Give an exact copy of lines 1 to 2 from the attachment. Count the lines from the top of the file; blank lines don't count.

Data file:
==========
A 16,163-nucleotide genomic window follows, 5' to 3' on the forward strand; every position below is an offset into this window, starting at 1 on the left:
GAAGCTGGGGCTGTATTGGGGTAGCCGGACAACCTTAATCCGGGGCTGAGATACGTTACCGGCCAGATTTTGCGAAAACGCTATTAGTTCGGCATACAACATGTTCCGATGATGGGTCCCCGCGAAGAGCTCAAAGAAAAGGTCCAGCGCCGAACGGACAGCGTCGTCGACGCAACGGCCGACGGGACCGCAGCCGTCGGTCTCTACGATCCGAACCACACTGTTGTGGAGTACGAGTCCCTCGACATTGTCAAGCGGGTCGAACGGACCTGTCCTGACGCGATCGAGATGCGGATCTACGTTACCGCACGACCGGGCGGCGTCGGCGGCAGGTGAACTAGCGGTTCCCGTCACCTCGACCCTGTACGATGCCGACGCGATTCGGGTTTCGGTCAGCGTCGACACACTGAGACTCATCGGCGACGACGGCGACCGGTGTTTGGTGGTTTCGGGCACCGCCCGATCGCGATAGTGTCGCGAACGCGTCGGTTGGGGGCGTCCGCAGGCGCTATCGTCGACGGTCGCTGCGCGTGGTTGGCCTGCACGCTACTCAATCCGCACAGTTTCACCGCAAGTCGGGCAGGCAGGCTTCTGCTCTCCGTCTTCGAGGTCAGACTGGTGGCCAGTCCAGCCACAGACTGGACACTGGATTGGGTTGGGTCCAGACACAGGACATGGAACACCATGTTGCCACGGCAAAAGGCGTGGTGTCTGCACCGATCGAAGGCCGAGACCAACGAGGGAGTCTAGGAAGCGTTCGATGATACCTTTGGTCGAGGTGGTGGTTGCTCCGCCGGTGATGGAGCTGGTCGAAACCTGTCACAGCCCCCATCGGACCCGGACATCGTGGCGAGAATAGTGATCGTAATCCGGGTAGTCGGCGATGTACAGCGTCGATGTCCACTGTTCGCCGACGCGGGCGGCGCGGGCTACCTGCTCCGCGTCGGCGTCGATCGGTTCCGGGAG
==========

A 16,163-nucleotide genomic window follows, 5' to 3' on the forward strand; every position below is an offset into this window, starting at 1 on the left:
GAAGCTGGGGCTGTATTGGGGTAGCCGGACAACCTTAATCCGGGGCTGAGATACGTTACCGGCCAGATTTTGCGAAAACGCTATTAGTTCGGCATACAACATGTTCCGATGATGGGTCCCCGCGAAGAGCTCAAAGAAAAGGTCCAGCGCCGAACGGACAGCGTCGTCGACGCAACGGCCGACGGGACCGCAGCCGTCGGTCTCTACGATCCGAACCACACTGTTGTGGAGTACGAGTCCCTCGACATTGTCAAGCGGGTCGAACGGACCTGTCCTGACGCGATCGAGATGCGGATCTACGTTACCGCACGACCGGGCGGCGTCGGCGGCAGGTGAACTAGCGGTTCCCGTCACCTCGACCCTGTACGATGCCGACGCGATTCGGGTTTCGGTCAGCGTCGACACACTGAGACTCATCGGCGACGACGGCGACCGGTGTTTGGTGGTTTCGGGCACCGCCCGATCGCGATAGTGTCGCGAACGCGTCGGTTGGGGGCGTCCGCAGGCGCTATCGTCGACGGTCGCTGCGCGTGGTTGGCCTGCACGCTACTCAATCCGCACAGTTTCACCGCAAGTCGGGCAGGCAGGCTTCTGCTCTCCGTCTTCGAGGTCAGACTGGTGGCCAGTCCAGCCACAGACTGGACACTGGATTGGGTTGGGTCCAGACACAGGACATGGAACACCATGTTGCCACGGCAAAAGGCGTGGTGTCTGCACCGATCGAAGGCCGAGACCAACGAGGGAGTCTAGGAAGCGTTCGATGATACCTTTGGTCGAGGTGGTGGTTGCTCCGCCGGTGATGGAGCTGGTCGAAACCTGTCACAGCCCCCATCGGACCCGGACATCGTGGCGAGAATAGTGATCGTAATCCGGGTAGTCGGCGATGTACAGCGTCGATGTCCACTGTTCGCCGACGCGGGCGGCGCGGGCTACCTGCTCCGCGTCGGCGTCGATCGGTTCCGGGAG